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AWARDS: Glencore sweeps MAC’s TSM excellence awards



OTTAWA, May 3, 2016 /CNW/ – For their innovative projects that raise the bar for corporate responsibility in the Canadian mining sector, Glencore‘s Kidd Operations and Raglan mine were recognized with 2016 Towards Sustainable Mining (TSM) Excellence Awards Monday evening at the CIM Awards Gala in Vancouver.

The Mining Association of Canada (MAC) gave Glencore’s Raglan copper mine the 2016 TSM Environmental Excellence Award for its successful use of renewable energy with its wind turbine and accompanying storage facility in northern Quebec, the largest in the province.

Glencore’s Kidd Operations was recognized with the 2016 TSM Community Engagement Excellence Award for helping local non-profits secure long term sustainability through its Community Partnerships program in Timmins, ON.

In 2014, the Raglan mine completed its construction of a 120-metre high wind turbine and storage facility, the largest in Quebec, thus lessening its reliance on diesel fuel. Glencore set out to diversify its energy mix with wind as a means of improving sustainability, reducing emissions and cutting costs. The project specially designed for severe Arctic climate conditions. The project was a private-public partnership between Raglan Mine, TUGLIQ Energy and the federal and provincial governments.

In its inaugural year, the 3-MW wind facility saved 2.1 million litres of diesel and reduced greenhouse gas emissions by 5.85 kilotonnes.  Based on these results, Glencore estimates that it will save more than $40 million in fuel related costs over the projected 20-year life of the wind turbine. This successful pilot project could have transformative impacts across northern Canada, helping to pave the way for the more widespread adoption of greener energy alternatives.  It is a fully-developed and tested wind power and storage system that could be duplicated into Aboriginal communities and other northern mining operations in the future.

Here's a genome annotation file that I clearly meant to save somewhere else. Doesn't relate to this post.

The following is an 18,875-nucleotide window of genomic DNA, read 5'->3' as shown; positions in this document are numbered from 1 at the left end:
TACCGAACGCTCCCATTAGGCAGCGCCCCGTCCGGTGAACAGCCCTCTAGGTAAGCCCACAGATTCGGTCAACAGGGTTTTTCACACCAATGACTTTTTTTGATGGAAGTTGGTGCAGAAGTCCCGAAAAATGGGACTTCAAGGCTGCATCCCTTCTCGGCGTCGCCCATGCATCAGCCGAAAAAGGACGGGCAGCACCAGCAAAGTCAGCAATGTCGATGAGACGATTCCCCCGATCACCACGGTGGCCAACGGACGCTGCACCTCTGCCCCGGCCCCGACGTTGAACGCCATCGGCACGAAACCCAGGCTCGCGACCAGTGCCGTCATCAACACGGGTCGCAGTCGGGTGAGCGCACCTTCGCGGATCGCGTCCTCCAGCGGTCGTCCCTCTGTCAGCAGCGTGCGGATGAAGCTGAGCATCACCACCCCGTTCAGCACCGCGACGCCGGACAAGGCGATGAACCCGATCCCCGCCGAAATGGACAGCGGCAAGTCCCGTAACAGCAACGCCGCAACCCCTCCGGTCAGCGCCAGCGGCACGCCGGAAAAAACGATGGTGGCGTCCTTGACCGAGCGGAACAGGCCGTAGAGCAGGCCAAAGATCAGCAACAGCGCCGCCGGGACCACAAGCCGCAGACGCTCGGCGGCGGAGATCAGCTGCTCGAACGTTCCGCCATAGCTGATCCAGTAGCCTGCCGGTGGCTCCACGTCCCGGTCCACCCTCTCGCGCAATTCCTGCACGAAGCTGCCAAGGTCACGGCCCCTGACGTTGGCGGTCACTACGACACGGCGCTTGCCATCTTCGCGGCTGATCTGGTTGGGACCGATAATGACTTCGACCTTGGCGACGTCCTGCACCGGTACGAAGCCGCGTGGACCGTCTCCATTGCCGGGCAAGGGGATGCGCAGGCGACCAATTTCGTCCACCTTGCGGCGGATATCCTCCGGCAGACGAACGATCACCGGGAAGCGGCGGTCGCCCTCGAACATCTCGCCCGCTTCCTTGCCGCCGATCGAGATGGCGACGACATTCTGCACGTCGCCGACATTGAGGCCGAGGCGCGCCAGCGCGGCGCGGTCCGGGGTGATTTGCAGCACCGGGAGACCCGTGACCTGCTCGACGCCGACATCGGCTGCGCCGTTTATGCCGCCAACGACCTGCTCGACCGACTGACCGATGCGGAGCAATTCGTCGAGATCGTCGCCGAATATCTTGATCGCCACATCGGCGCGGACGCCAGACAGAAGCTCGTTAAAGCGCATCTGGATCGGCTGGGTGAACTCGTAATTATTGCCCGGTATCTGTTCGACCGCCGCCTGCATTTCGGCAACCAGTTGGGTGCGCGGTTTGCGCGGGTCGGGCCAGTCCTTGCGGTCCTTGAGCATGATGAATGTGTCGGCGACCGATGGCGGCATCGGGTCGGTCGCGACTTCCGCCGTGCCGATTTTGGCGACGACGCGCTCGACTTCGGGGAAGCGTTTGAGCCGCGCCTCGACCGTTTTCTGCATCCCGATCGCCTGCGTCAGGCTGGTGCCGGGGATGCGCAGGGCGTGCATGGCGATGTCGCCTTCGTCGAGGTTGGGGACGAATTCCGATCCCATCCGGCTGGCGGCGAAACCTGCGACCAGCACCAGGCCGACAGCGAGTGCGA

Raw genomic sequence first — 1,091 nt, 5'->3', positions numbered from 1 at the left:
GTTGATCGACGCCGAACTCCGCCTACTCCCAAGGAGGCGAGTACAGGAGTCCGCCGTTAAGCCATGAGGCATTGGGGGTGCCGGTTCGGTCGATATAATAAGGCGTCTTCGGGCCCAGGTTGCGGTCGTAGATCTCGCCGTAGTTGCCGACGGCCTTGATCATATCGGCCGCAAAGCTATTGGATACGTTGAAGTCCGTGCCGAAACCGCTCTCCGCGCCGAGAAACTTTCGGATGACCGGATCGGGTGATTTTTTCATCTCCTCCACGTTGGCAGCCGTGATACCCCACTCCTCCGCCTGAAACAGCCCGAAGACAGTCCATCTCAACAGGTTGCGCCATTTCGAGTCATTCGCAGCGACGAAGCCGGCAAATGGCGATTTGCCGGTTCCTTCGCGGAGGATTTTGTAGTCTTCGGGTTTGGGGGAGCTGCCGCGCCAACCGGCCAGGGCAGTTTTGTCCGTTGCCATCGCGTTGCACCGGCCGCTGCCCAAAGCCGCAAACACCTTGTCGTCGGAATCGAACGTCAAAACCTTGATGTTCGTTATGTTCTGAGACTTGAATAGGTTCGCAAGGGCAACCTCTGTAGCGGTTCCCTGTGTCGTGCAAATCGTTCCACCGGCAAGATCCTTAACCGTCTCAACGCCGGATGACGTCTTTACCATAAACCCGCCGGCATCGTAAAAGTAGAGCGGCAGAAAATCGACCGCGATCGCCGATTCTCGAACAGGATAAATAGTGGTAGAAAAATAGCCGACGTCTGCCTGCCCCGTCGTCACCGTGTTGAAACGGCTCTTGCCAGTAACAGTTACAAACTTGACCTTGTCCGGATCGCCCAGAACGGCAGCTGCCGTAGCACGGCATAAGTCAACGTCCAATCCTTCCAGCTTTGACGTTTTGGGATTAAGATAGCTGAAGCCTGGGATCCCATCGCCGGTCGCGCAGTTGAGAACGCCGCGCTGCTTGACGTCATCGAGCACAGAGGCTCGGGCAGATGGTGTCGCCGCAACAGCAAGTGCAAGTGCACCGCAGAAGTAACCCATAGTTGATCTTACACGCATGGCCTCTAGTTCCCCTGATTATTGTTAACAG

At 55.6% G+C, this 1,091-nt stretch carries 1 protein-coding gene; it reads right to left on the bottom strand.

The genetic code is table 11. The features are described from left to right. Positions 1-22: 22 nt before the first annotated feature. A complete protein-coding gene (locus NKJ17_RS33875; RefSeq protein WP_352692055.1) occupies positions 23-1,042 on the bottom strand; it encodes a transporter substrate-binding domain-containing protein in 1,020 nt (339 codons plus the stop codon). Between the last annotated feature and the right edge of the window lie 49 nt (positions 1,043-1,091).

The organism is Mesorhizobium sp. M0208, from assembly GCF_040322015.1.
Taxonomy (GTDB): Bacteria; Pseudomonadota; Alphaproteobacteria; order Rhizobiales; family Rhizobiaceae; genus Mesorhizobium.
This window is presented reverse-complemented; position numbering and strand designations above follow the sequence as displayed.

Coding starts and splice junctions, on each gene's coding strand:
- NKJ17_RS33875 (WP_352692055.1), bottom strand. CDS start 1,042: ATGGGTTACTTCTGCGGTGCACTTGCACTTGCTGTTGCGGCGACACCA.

Glencore’s Kidd Operations, including the Kidd concentrator and the Kidd copper-zinc mine, is Timmins’ largest private sector employer and a major corporate funder in Timmins. With an anticipated closure date of 2022, the project has re-invented its corporate giving approach to mitigate impacts of its eventual exit and to ensure that it is contributing to long term capacity building and sustainability in the community.

The new “Community Partnerships” program has Kidd taking a proactive approach to social investment by brokering strategic projects to community partners, moving away from traditional corporate philanthropy. An example of this was the offering of Timmins’ first sustainability conference for the local non-profit sector in 2013. What is also innovative about that model is that it measures social return on investment for the major projects supported allowing Kidd to evaluate the reach of its social investments based on financial and social impact data. For example, Kidd was able to determine its $320,000 investment in a recent expansion project at a local retirement home showed a return of $1.58 for each dollar that Kidd invested into the project.

In 2015, Kidd and the Ontario Trillium Foundation (OTF) launched the $1 million Kidd Operations-Ontario Trillium Foundation Legacy Fund. This partnership will see Kidd and the OTF each investing $500,000 into the fund, which will begin making grants when Kidd ceases operations. This collaboration, a first for the government agency, paves the way for future private-public sector partnerships.

Readers are invited to visit www.Mining.ca to learn more about MAC’s Toward Sustainable Mining initiative.